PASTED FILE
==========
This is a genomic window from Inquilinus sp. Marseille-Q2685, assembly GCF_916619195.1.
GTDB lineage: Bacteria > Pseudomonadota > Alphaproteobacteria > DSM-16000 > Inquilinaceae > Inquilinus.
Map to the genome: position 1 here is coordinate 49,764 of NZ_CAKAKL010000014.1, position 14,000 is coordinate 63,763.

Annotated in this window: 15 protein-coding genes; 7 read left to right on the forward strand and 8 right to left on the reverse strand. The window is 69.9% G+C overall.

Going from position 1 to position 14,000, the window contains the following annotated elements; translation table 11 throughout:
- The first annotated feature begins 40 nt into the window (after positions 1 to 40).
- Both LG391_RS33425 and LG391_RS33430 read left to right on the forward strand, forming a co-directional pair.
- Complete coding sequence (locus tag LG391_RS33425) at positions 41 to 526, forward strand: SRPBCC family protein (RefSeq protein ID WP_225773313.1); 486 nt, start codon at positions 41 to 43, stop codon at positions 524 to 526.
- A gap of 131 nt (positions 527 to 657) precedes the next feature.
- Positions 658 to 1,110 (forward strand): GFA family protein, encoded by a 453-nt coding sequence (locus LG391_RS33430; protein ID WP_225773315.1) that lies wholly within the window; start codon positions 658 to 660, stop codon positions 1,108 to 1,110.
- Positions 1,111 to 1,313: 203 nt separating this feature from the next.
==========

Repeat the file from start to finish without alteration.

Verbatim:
This is a genomic window from Inquilinus sp. Marseille-Q2685, assembly GCF_916619195.1.
GTDB lineage: Bacteria > Pseudomonadota > Alphaproteobacteria > DSM-16000 > Inquilinaceae > Inquilinus.
Map to the genome: position 1 here is coordinate 49,764 of NZ_CAKAKL010000014.1, position 14,000 is coordinate 63,763.

Annotated in this window: 15 protein-coding genes; 7 read left to right on the forward strand and 8 right to left on the reverse strand. The window is 69.9% G+C overall.

Going from position 1 to position 14,000, the window contains the following annotated elements; translation table 11 throughout:
- The first annotated feature begins 40 nt into the window (after positions 1 to 40).
- Both LG391_RS33425 and LG391_RS33430 read left to right on the forward strand, forming a co-directional pair.
- Complete coding sequence (locus tag LG391_RS33425) at positions 41 to 526, forward strand: SRPBCC family protein (RefSeq protein ID WP_225773313.1); 486 nt, start codon at positions 41 to 43, stop codon at positions 524 to 526.
- A gap of 131 nt (positions 527 to 657) precedes the next feature.
- Positions 658 to 1,110 (forward strand): GFA family protein, encoded by a 453-nt coding sequence (locus LG391_RS33430; protein ID WP_225773315.1) that lies wholly within the window; start codon positions 658 to 660, stop codon positions 1,108 to 1,110.
- Positions 1,111 to 1,313: 203 nt separating this feature from the next.